In sharp contrast, the Israeli ambassador to Zagreb, Zina Kalay Kleitman, who had also attended the premiere, denounced the film in no uncertain terms. “Since I am Israeli, and a descendant of a family that was hit by Holocaust, I wanted to see and look at the film, which, in my opinion, very selectively shows history, attempts to revise historical facts, and offends the feelings of people who have lost their loved ones in Jasenovac,” she wrote in an open letter, adding that, “I also noticed an attempt to downplay the terrible extent of the crimes committed, or at least an attempt to illustrate them with historical events that led to them.”
In late 2016, far-right political figures and veterans of the 1990-era Croatian Defense Forces put up a plaque in the Croatian municipality of Jasenovac that featured the “Za dom spremni” slogan. The ostensible reason for putting up the plaque was to commemorate 11 fighters of the Croatian military who died during the Balkan wars of the 1990s. Croatian journalist Vojislav Macoko placed the controversy squarely in historical and moral perspective. Setting the plaque in the town of Jasenovac was “unacceptable” for a number of reasons, he said. “The first is that it is unacceptable to erect a monument with such a greeting because it’s the Ustasha salute. This is public glorification of domestic Nazism. The other reason is because it is, of course, Jasenovac.”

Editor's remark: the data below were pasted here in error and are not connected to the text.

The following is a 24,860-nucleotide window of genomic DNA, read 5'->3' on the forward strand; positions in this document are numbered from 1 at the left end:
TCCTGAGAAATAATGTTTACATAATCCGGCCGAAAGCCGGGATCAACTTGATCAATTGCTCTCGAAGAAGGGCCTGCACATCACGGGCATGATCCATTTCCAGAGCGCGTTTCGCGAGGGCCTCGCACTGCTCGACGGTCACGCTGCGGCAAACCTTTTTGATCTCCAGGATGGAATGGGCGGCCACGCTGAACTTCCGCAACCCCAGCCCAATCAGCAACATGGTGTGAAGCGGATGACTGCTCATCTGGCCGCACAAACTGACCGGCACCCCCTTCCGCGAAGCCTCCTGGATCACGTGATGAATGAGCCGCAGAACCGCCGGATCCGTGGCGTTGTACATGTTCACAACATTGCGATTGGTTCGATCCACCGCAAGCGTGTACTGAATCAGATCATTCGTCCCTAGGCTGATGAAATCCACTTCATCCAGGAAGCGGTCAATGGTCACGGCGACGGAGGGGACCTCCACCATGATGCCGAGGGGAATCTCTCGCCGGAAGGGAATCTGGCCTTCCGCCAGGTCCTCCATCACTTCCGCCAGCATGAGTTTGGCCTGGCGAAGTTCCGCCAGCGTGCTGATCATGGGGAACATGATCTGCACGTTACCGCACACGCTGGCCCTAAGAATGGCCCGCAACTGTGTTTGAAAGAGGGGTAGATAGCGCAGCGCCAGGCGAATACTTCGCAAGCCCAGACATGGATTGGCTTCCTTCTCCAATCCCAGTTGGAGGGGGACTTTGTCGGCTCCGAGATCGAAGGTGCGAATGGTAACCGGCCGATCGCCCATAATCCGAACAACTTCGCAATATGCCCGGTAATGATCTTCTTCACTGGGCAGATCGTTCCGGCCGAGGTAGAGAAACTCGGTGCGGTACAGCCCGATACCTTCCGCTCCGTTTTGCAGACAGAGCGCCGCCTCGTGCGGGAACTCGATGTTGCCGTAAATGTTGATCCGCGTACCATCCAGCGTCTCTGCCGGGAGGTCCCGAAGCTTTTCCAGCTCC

At the time, the Croatian government’s failure to take any action to remove the plaque, along with its general casting of the Ustasha as no worse (if not better) than the Communist-led anti-fascist partisans of WWII, caused the Jewish community to boycott the official state commemoration of International Holocaust Remembrance Day on Jan. 27, 2017. “If the red star [the insignia of the Partisans] and the Ustasha’s ‘U’ [insignia] are the same, then there’s nothing more to talk about,” explained Dr. Kraus.